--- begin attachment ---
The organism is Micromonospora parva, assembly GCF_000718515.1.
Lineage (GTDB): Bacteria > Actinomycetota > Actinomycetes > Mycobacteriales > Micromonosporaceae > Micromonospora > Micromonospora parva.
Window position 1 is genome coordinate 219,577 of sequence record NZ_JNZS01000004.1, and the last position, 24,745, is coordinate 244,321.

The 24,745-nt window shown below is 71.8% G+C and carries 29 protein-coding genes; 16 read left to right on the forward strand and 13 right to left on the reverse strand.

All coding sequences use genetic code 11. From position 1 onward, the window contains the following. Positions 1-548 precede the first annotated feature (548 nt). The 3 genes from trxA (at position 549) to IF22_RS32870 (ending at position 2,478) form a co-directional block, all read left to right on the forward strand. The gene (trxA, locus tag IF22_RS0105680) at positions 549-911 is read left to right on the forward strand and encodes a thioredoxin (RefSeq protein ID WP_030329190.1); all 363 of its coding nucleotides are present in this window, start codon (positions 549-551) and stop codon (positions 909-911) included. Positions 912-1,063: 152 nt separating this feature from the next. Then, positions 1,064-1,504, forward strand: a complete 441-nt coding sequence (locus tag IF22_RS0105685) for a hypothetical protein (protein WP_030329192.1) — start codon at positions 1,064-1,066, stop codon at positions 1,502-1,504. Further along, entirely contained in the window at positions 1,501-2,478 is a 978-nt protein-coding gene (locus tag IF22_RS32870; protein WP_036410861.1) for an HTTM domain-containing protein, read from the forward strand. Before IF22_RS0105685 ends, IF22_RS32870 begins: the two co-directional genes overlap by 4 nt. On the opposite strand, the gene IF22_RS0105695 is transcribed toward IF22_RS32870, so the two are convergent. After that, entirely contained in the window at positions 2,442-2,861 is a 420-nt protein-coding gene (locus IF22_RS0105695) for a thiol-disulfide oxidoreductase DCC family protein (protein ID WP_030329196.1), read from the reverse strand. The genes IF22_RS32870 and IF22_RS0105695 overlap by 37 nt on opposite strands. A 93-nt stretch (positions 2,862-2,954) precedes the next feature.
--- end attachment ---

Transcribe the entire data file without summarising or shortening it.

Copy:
The organism is Micromonospora parva, assembly GCF_000718515.1.
Lineage (GTDB): Bacteria > Actinomycetota > Actinomycetes > Mycobacteriales > Micromonosporaceae > Micromonospora > Micromonospora parva.
Window position 1 is genome coordinate 219,577 of sequence record NZ_JNZS01000004.1, and the last position, 24,745, is coordinate 244,321.

The 24,745-nt window shown below is 71.8% G+C and carries 29 protein-coding genes; 16 read left to right on the forward strand and 13 right to left on the reverse strand.

All coding sequences use genetic code 11. From position 1 onward, the window contains the following. Positions 1-548 precede the first annotated feature (548 nt). The 3 genes from trxA (at position 549) to IF22_RS32870 (ending at position 2,478) form a co-directional block, all read left to right on the forward strand. The gene (trxA, locus tag IF22_RS0105680) at positions 549-911 is read left to right on the forward strand and encodes a thioredoxin (RefSeq protein ID WP_030329190.1); all 363 of its coding nucleotides are present in this window, start codon (positions 549-551) and stop codon (positions 909-911) included. Positions 912-1,063: 152 nt separating this feature from the next. Then, positions 1,064-1,504, forward strand: a complete 441-nt coding sequence (locus tag IF22_RS0105685) for a hypothetical protein (protein WP_030329192.1) — start codon at positions 1,064-1,066, stop codon at positions 1,502-1,504. Further along, entirely contained in the window at positions 1,501-2,478 is a 978-nt protein-coding gene (locus tag IF22_RS32870; protein WP_036410861.1) for an HTTM domain-containing protein, read from the forward strand. Before IF22_RS0105685 ends, IF22_RS32870 begins: the two co-directional genes overlap by 4 nt. On the opposite strand, the gene IF22_RS0105695 is transcribed toward IF22_RS32870, so the two are convergent. After that, entirely contained in the window at positions 2,442-2,861 is a 420-nt protein-coding gene (locus IF22_RS0105695) for a thiol-disulfide oxidoreductase DCC family protein (protein ID WP_030329196.1), read from the reverse strand. The genes IF22_RS32870 and IF22_RS0105695 overlap by 37 nt on opposite strands. A 93-nt stretch (positions 2,862-2,954) precedes the next feature.